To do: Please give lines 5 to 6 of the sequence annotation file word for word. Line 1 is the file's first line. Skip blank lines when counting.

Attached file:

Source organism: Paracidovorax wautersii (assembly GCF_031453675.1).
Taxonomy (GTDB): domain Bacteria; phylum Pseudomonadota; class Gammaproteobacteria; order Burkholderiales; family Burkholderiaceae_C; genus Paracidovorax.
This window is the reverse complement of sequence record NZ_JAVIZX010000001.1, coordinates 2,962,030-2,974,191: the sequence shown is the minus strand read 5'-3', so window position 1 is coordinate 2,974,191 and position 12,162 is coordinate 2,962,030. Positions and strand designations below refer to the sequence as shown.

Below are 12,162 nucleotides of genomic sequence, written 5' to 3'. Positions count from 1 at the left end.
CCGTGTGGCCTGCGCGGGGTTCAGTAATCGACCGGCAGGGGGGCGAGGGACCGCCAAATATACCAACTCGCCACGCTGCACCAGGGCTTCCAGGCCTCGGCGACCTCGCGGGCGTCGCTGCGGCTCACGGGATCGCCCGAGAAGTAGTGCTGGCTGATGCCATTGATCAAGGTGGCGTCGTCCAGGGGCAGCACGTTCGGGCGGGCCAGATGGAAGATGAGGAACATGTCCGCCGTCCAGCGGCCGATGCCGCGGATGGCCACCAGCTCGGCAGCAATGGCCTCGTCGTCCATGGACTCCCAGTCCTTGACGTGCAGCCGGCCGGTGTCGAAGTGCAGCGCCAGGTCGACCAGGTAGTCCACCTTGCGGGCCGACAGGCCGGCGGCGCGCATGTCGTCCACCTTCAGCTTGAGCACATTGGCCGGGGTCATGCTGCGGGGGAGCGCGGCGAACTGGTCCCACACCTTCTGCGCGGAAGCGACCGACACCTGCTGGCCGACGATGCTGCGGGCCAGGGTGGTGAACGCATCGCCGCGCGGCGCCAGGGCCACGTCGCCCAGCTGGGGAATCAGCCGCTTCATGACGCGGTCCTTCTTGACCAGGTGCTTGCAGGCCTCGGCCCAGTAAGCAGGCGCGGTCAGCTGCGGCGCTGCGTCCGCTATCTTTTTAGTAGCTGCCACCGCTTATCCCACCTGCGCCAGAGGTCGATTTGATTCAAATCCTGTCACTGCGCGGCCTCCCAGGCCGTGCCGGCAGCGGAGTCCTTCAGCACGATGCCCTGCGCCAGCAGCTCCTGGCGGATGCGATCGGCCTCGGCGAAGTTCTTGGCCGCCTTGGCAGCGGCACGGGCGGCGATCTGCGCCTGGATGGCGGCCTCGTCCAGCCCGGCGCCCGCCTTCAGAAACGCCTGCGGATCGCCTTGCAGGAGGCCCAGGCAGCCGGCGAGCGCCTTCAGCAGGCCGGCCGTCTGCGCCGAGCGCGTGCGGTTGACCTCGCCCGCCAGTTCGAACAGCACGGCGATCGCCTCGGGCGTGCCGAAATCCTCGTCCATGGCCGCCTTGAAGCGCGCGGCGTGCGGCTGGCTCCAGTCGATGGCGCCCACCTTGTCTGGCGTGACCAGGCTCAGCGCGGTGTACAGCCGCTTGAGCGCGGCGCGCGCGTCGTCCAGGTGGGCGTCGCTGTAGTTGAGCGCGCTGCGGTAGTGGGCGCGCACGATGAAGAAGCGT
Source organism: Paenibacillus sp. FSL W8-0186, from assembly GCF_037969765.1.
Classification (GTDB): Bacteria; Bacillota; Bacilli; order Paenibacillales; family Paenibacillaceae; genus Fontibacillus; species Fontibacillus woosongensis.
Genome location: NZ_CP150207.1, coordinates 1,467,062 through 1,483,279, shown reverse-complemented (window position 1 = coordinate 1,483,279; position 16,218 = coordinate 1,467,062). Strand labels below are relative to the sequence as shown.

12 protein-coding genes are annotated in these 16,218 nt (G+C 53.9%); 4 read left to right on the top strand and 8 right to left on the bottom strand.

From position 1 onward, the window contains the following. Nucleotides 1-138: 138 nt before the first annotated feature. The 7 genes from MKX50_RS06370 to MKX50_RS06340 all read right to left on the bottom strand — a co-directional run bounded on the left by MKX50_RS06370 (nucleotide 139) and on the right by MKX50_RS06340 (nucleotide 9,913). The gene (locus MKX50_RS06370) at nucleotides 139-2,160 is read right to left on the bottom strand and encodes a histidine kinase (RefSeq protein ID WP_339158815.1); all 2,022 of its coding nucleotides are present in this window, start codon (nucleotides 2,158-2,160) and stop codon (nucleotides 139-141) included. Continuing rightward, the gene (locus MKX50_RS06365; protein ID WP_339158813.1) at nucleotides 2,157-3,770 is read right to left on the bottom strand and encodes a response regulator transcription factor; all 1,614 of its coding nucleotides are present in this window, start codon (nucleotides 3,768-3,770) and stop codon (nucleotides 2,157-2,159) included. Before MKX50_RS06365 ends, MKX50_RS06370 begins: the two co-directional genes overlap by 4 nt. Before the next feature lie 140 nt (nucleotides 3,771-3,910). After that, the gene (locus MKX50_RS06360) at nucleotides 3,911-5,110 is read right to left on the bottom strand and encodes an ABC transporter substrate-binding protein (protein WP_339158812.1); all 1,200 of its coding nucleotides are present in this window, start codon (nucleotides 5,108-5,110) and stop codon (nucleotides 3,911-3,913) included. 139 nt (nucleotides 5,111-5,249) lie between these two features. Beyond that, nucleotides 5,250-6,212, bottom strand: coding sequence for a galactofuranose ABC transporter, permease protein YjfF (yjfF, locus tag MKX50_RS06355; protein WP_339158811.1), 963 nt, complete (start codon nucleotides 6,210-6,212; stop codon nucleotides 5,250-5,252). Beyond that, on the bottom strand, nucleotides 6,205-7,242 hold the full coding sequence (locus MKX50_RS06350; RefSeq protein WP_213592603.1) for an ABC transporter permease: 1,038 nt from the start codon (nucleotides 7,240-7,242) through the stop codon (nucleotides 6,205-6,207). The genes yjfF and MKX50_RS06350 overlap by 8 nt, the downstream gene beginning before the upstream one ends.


CCGTGTGGCCTGCGCGGGGTTCAGTAATCGACCGGCAGGGGGGCGAGGGACCGCCAAATATACCAACTCGCCACGCTGCACCAGGGCTTCCAGGCCTCGGCGACCTCGCGGGCGTCGCTGCGGCTCACGGGATCGCCCGAGAAGTAGTGCTGGCTGATGCCATTGATCAAGGTGGCGTCGTCCAGGGGCAGCACGTTCGGGCGGGCCAGATGGAAGATGAGGAACATGTCCGCCGTCCAGCGGCCGATGCCGCGGATGGCCACCAGCTCGGCAGCAATGGCCTCGTCGTCCATGGACTCCCAGTCCTTGACGTGCAGCCGGCCGGTGTCGAAGTGCAGCGCCAGGTCGACCAGGTAGTCCACCTTGCGGGCCGACAGGCCGGCGGCGCGCATGTCGTCCACCTTCAGCTTGAGCACATTGGCCGGGGTCATGCTGCGGGGGAGCGCGGCGAACTGGTCCCACACCTTCTGCGCGGAAGCGACCGACACCTGCTGGCCGACGATGCTGCGGGCCAGGGTGGTGAACGCATCGCCGCGCGGCGCCAGGGCCACGTCGCCCAGCTGGGGAATCAGCCGCTTCATGACGCGGTCCTTCTTGACCAGGTGCTTGCAGGCCTCGGCCCAGTAAGCAGGCGCGGTCAGCTGCGGCGCTGCGTCCGCTATCTTTTTAGTAGCTGCCACCGCTTATCCCACCTGCGCCAGAGGTCGATTTGATTCAAATCCTGTCACTGCGCGGCCTCCCAGGCCGTGCCGGCAGCGGAGTCCTTCAGCACGATGCCCTGCGCCAGCAGCTCCTGGCGGATGCGATCGGCCTCGGCGAAGTTCTTGGCCGCCTTGGCAGCGGCACGGGCGGCGATCTGCGCCTGGATGGCGGCCTCGTCCAGCCCGGCGCCCGCCTTCAGAAACGCCTGCGGATCGCCTTGCAGGAGGCCCAGGCAGCCGGCGAGCGCCTTCAGCAGGCCGGCCGTCTGCGCCGAGCGCGTGCGGTTGACCTCGCCCGCCAGTTCGAACAGCACGGCGATCGCCTCGGGCGTGCCGAAATCCTCGTCCATGGCCGCCTTGAAGCGCGCGGCGTGCGGCTGGCTCCAGTCGATGGCGCCCACCTTGTCTGGCGTGACCAGGCTCAGCGCGGTGTACAGCCGCTTGAGCGCGGCGCGCGCGTCGTCCAGGTGGGCGTCGCTGTAGTTGAGCGCGCTGCGGTAGTGGGCGCGCACGATGAAGAAGCGT
Source organism: Paenibacillus sp. FSL W8-0186, from assembly GCF_037969765.1.